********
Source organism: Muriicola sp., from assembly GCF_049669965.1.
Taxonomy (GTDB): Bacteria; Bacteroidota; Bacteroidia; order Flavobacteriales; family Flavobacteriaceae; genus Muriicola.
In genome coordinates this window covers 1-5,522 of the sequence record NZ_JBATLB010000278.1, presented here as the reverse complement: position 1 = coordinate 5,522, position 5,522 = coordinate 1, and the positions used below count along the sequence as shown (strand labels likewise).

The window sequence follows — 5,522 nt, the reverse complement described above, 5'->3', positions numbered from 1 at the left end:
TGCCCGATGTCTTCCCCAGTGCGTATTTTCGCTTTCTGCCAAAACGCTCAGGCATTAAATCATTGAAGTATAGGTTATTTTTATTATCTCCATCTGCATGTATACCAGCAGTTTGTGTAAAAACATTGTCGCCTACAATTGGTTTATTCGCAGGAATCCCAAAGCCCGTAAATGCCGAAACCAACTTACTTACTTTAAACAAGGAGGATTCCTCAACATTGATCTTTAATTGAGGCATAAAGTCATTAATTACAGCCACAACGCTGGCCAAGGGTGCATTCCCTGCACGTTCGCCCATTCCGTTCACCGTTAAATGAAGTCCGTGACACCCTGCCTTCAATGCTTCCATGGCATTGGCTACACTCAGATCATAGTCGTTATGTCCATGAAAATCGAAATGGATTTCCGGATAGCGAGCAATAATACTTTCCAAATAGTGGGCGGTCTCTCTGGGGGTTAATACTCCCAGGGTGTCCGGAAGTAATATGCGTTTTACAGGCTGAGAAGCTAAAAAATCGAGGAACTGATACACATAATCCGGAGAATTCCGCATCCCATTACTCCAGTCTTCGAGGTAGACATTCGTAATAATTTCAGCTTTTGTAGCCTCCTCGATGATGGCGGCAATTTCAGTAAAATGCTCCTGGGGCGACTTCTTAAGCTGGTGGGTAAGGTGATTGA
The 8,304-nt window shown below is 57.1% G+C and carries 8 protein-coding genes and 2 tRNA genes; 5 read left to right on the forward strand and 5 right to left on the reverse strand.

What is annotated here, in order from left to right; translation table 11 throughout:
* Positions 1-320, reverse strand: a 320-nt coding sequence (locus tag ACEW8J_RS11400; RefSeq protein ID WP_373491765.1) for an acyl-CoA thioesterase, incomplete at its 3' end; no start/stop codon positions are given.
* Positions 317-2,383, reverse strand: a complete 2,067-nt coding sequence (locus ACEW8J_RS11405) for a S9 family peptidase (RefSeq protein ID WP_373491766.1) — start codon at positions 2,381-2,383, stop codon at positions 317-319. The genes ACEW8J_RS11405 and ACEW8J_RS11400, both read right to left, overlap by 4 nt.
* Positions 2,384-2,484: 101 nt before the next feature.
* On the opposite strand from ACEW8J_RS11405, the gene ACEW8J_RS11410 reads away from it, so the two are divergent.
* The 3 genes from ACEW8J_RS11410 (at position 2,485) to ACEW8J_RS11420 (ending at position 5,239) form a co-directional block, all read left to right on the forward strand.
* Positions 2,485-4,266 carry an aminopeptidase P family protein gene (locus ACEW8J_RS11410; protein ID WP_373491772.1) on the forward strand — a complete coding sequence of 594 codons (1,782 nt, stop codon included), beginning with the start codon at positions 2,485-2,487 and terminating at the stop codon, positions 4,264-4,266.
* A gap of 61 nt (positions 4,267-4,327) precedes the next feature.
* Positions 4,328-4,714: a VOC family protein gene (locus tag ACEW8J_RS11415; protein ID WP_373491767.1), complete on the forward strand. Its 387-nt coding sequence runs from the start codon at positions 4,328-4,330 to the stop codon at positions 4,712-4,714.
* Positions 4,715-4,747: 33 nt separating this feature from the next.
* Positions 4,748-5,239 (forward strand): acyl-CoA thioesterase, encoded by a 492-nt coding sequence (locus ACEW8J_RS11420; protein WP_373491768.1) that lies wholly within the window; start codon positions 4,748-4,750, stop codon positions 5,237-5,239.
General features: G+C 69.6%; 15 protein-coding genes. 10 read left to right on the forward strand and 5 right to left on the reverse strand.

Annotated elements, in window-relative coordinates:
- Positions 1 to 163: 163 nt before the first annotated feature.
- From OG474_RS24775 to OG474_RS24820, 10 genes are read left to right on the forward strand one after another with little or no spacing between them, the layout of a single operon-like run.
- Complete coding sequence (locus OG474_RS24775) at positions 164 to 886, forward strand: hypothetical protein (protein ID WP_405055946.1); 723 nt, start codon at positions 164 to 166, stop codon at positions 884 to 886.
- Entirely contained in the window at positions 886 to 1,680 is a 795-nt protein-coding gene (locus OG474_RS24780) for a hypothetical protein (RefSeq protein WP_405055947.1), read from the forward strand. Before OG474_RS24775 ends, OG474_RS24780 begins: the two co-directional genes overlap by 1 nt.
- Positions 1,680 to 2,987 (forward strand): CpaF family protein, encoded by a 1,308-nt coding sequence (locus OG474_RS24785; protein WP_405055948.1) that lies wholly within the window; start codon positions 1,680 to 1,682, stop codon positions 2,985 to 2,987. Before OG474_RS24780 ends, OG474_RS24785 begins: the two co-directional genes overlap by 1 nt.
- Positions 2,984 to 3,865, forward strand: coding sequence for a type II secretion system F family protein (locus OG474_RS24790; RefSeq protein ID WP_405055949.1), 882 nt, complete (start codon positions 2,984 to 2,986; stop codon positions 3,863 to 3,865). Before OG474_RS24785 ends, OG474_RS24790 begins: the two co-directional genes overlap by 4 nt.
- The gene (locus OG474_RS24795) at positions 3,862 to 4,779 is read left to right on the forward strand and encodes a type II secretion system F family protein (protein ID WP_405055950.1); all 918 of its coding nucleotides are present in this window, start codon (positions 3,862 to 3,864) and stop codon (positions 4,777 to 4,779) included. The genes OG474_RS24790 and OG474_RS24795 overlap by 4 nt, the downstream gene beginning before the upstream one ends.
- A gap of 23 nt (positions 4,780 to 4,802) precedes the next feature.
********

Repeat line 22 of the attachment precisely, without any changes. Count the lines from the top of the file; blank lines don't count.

- Complete coding sequence (locus OG474_RS24775) at positions 164 to 886, forward strand: hypothetical protein (protein ID WP_405055946.1); 723 nt, start codon at positions 164 to 166, stop codon at positions 884 to 886.